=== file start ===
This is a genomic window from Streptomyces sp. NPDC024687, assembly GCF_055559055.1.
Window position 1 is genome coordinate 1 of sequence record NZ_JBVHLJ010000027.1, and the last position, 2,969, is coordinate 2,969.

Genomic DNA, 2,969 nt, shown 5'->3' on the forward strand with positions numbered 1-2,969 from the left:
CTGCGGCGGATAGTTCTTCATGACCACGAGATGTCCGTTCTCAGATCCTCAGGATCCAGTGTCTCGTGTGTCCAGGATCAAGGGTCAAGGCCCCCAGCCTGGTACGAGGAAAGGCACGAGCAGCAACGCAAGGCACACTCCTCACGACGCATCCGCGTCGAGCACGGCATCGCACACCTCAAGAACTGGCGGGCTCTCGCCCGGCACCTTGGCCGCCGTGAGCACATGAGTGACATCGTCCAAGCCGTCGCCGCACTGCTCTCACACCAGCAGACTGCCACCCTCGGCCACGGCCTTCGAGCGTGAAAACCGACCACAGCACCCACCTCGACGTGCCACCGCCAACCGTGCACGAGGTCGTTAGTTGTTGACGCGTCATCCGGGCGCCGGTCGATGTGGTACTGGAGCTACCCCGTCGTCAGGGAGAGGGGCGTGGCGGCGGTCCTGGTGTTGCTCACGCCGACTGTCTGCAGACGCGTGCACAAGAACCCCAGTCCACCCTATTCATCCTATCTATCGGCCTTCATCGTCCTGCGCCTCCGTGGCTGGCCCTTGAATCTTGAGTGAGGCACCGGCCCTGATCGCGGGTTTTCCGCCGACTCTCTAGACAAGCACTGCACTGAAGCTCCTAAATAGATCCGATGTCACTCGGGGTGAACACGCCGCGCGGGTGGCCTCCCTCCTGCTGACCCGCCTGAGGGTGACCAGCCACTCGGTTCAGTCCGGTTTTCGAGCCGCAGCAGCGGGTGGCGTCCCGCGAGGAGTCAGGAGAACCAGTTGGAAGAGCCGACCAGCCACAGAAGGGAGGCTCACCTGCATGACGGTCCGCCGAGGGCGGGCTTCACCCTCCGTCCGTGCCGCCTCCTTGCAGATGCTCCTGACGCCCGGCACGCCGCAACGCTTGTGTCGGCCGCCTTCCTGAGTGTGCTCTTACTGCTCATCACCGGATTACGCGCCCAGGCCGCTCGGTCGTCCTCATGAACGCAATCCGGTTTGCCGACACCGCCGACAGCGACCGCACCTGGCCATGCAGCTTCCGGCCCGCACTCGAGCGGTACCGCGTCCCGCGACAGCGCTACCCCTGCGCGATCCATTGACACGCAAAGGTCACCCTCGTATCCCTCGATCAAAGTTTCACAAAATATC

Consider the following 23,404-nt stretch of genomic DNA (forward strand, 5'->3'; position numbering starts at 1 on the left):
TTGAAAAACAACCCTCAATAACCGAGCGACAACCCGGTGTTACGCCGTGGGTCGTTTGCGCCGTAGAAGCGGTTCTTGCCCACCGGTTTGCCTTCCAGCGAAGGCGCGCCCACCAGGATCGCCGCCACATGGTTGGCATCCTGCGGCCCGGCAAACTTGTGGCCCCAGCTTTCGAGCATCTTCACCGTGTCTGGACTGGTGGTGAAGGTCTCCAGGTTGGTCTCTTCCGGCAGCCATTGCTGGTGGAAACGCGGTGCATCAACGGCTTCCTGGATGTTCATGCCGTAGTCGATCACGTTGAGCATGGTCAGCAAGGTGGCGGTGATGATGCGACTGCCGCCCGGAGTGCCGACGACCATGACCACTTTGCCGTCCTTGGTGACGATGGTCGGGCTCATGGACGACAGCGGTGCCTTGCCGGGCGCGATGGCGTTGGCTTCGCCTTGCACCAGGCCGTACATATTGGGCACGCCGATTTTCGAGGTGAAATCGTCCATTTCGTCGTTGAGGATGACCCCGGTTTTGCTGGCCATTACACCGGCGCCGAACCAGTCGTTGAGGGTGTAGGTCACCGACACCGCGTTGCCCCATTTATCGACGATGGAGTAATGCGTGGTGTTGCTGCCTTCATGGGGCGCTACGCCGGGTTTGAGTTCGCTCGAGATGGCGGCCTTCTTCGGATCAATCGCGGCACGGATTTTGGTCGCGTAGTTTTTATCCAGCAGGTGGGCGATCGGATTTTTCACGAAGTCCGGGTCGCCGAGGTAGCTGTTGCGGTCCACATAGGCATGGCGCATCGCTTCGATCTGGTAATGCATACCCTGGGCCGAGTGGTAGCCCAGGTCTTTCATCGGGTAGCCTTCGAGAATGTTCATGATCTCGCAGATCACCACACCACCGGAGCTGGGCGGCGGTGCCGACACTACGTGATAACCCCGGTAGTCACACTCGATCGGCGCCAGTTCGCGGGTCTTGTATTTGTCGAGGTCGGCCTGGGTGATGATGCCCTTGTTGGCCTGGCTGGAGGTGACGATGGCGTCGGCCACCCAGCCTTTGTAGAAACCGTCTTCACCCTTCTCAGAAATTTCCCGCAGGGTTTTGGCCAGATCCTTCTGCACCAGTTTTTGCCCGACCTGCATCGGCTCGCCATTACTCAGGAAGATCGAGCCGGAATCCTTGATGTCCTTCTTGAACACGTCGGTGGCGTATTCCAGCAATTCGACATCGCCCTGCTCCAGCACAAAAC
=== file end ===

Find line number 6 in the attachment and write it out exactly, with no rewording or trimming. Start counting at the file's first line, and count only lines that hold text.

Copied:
TTGAAAAACAACCCTCAATAACCGAGCGACAACCCGGTGTTACGCCGTGGGTCGTTTGCGCCGTAGAAGCGGTTCTTGCCCACCGGTTTGCCTTCCAGCGAAGGCGCGCCCACCAGGATCGCCGCCACATGGTTGGCATCCTGCGGCCCGGCAAACTTGTGGCCCCAGCTTTCGAGCATCTTCACCGTGTCTGGACTGGTGGTGAAGGTCTCCAGGTTGGTCTCTTCCGGCAGCCATTGCTGGTGGAAACGCGGTGCATCAACGGCTTCCTGGATGTTCATGCCGTAGTCGATCACGTTGAGCATGGTCAGCAAGGTGGCGGTGATGATGCGACTGCCGCCCGGAGTGCCGACGACCATGACCACTTTGCCGTCCTTGGTGACGATGGTCGGGCTCATGGACGACAGCGGTGCCTTGCCGGGCGCGATGGCGTTGGCTTCGCCTTGCACCAGGCCGTACATATTGGGCACGCCGATTTTCGAGGTGAAATCGTCCATTTCGTCGTTGAGGATGACCCCGGTTTTGCTGGCCATTACACCGGCGCCGAACCAGTCGTTGAGGGTGTAGGTCACCGACACCGCGTTGCCCCATTTATCGACGATGGAGTAATGCGTGGTGTTGCTGCCTTCATGGGGCGCTACGCCGGGTTTGAGTTCGCTCGAGATGGCGGCCTTCTTCGGATCAATCGCGGCACGGATTTTGGTCGCGTAGTTTTTATCCAGCAGGTGGGCGATCGGATTTTTCACGAAGTCCGGGTCGCCGAGGTAGCTGTTGCGGTCCACATAGGCATGGCGCATCGCTTCGATCTGGTAATGCATACCCTGGGCCGAGTGGTAGCCCAGGTCTTTCATCGGGTAGCCTTCGAGAATGTTCATGATCTCGCAGATCACCACACCACCGGAGCTGGGCGGCGGTGCCGACACTACGTGATAACCCCGGTAGTCACACTCGATCGGCGCCAGTTCGCGGGTCTTGTATTTGTCGAGGTCGGCCTGGGTGATGATGCCCTTGTTGGCCTGGCTGGAGGTGACGATGGCGTCGGCCACCCAGCCTTTGTAGAAACCGTCTTCACCCTTCTCAGAAATTTCCCGCAGGGTTTTGGCCAGATCCTTCTGCACCAGTTTTTGCCCGACCTGCATCGGCTCGCCATTACTCAGGAAGATCGAGCCGGAATCCTTGATGTCCTTCTTGAACACGTCGGTGGCGTATTCCAGCAATTCGACATCGCCCTGCTCCAGCACAAAAC